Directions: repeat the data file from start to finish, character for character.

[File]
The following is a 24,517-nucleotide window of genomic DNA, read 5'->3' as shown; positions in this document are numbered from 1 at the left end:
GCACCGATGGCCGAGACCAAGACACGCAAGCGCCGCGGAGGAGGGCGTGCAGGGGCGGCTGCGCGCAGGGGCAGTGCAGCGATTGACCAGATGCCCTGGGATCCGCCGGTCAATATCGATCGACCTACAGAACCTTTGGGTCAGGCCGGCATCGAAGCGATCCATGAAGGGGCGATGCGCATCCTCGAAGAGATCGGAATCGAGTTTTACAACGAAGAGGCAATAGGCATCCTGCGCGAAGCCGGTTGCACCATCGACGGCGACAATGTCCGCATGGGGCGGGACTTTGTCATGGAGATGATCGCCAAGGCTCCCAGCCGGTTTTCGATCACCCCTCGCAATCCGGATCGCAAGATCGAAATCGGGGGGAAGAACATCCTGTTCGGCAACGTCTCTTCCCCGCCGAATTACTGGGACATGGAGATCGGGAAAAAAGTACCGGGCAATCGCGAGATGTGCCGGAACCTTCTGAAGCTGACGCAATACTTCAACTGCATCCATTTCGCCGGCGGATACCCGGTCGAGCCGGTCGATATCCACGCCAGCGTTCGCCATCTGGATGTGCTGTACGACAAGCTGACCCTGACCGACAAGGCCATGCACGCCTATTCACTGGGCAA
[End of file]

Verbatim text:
The following is a 24,517-nucleotide window of genomic DNA, read 5'->3' as shown; positions in this document are numbered from 1 at the left end:
GCACCGATGGCCGAGACCAAGACACGCAAGCGCCGCGGAGGAGGGCGTGCAGGGGCGGCTGCGCGCAGGGGCAGTGCAGCGATTGACCAGATGCCCTGGGATCCGCCGGTCAATATCGATCGACCTACAGAACCTTTGGGTCAGGCCGGCATCGAAGCGATCCATGAAGGGGCGATGCGCATCCTCGAAGAGATCGGAATCGAGTTTTACAACGAAGAGGCAATAGGCATCCTGCGCGAAGCCGGTTGCACCATCGACGGCGACAATGTCCGCATGGGGCGGGACTTTGTCATGGAGATGATCGCCAAGGCTCCCAGCCGGTTTTCGATCACCCCTCGCAATCCGGATCGCAAGATCGAAATCGGGGGGAAGAACATCCTGTTCGGCAACGTCTCTTCCCCGCCGAATTACTGGGACATGGAGATCGGGAAAAAAGTACCGGGCAATCGCGAGATGTGCCGGAACCTTCTGAAGCTGACGCAATACTTCAACTGCATCCATTTCGCCGGCGGATACCCGGTCGAGCCGGTCGATATCCACGCCAGCGTTCGCCATCTGGATGTGCTGTACGACAAGCTGACCCTGACCGACAAGGCCATGCACGCCTATTCACTGGGCAA